Just a brief (and slightly opinionated) post here, as I was thinking about it this morning:
First off, I have to say that I think “OS Wars” are silly. Use the OS/tools that work best for you. However, I’ve noticed consistently that unless you’re doing .NET, Windows is really subpar for web development, and it’s not that the OS is incapable on any level, but just that most of the tools/frameworks built for web devs are Linux/Mac based.
My question to Windows users: why wouldn’t you just use Vagrant with Meteor and save all the headaches? If I were on Windows, I’d never even bother with any frameworks, task-runners, or packaging tools natively. It would be Vagrant for me 100%.
So I’m genuinely wondering: is it that people don’t know about Vagrant? Is it a lack of Linux experience that puts people off?
Vagrant is annoying to use with Meteor due to some sym-linking issues you run into. If I remember correctly something in the ./meteor folder is symlinking somewhere else which is a big “don’t do that” when you use shared folders in a VM - the filesystem used for sharing does not support symlinks.
You can work around that but it’s a pain in the ass.
Initially I had asked for a Linux box for a Meteor project I’m working on. I use Vagrant and other VMs w/Meteor, but that’s not the issue. The problem is maintenance and support.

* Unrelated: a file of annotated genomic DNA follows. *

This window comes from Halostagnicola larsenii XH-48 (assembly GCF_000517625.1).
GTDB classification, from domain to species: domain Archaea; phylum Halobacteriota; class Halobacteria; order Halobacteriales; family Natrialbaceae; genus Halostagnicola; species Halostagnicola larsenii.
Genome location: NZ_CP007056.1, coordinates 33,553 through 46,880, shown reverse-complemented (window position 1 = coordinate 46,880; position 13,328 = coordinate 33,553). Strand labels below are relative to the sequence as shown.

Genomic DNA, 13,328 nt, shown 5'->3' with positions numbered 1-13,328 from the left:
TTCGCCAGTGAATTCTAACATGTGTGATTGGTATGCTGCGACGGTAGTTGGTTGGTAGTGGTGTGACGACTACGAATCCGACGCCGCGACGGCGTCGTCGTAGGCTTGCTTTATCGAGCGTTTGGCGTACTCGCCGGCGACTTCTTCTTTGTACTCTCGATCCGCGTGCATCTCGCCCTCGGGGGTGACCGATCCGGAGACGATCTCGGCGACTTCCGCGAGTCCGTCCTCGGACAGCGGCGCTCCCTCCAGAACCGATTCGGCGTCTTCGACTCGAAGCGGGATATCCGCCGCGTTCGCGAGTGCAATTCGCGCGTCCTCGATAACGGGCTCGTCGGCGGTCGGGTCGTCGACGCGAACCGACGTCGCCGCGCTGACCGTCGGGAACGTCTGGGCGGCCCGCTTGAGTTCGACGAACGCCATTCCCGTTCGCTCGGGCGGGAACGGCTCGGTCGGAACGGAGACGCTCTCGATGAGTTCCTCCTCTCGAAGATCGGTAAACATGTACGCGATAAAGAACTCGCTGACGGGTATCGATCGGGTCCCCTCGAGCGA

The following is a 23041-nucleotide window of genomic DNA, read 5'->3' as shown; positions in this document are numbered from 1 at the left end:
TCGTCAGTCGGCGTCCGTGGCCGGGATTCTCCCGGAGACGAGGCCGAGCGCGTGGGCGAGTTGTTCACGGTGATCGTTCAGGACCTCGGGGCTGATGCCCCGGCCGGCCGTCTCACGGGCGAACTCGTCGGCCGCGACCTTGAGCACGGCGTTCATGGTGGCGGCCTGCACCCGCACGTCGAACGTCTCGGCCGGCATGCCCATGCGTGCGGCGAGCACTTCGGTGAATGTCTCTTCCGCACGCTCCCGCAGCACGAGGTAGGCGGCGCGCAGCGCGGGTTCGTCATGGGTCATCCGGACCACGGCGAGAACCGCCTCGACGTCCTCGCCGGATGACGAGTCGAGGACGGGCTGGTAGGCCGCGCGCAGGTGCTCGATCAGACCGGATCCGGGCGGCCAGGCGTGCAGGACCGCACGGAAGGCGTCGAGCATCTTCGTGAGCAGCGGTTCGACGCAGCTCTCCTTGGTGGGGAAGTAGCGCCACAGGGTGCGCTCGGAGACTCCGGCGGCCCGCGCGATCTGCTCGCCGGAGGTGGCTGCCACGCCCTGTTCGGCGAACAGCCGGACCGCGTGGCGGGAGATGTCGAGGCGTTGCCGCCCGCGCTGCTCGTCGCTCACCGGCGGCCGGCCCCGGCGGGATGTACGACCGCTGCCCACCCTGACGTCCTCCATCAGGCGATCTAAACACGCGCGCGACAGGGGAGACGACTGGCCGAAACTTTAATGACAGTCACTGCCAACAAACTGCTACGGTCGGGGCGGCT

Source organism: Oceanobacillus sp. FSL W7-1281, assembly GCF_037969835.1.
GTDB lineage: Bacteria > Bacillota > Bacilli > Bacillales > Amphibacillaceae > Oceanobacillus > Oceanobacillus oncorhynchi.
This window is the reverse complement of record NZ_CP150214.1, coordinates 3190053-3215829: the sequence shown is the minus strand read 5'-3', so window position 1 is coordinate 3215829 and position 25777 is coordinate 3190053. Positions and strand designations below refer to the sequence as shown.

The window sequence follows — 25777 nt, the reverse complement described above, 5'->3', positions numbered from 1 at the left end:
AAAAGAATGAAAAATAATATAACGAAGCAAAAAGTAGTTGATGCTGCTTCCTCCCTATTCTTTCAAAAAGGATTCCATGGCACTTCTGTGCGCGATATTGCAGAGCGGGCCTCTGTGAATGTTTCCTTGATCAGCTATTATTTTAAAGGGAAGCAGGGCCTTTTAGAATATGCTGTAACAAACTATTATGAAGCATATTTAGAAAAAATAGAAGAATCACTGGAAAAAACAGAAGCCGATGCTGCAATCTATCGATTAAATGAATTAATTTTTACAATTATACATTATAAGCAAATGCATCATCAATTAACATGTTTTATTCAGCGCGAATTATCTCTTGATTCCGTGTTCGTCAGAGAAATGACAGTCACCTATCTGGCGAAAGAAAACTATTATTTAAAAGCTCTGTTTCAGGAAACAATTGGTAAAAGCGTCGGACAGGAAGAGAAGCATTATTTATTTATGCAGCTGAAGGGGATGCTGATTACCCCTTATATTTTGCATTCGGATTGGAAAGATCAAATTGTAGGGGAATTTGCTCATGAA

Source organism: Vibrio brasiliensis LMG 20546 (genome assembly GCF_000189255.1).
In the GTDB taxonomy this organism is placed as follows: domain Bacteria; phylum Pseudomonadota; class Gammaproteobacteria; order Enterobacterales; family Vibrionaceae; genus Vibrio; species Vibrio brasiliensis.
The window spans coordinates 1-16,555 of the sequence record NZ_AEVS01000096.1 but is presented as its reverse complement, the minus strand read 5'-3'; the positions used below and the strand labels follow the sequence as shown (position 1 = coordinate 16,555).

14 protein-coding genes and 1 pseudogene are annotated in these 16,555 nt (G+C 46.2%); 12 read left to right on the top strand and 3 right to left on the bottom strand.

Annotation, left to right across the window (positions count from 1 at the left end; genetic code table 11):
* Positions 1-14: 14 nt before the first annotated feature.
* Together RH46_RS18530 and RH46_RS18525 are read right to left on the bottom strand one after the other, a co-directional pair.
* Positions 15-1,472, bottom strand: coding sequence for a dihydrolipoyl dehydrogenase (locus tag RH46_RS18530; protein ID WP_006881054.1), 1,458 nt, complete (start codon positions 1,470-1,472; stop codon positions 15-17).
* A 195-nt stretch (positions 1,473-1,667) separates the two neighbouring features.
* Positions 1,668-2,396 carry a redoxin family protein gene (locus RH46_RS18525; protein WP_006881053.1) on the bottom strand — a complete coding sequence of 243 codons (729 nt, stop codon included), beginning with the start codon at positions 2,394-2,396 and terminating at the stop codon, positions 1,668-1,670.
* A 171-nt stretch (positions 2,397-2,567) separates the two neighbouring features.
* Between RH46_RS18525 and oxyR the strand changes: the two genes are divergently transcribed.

The CTO gave us a Windows server requirement based on our IT department’s expertise. They have to support it. They’re familiar w/Windows Server & IIS and would have to hire a Linux IT person (which may be in the future) for what’s initially a small project.
The experience has not been pretty. We run Space Kitty which means a higher version of node which means meteor build won’t run. Using psexec, I’m doing builds on a dev server vm and robocopying it from there by batch file.
The Windows 10 Anniversary Update announced today may mean that in the not-too distant future, the Windows version of meteor could go away entirely.
TL;DR: Unless you want that 3am call when your VM tanks, Windows users (& their IT) know Windows; if you want a corporate blessing, you have to go w/what’s known (and supported).
I use Windows with WebStorm, Meteor 1.3, React etc and it all seems fine to me. I do use git bash for the more complex git stuff, but apart from that I don’t really hit any roadblocks with Windows at present. Maybe I will once we move onto the devops stuff, but hopefully Galaxy will mean we don’t need to worry about that either.
I’m Meteor 1.3 there is a secret Easter egg - you can actually run android builds on Windows already. Once we fix some other Windows bugs, that is. But that mobile build functionality is not that well tested so we didn’t announce it.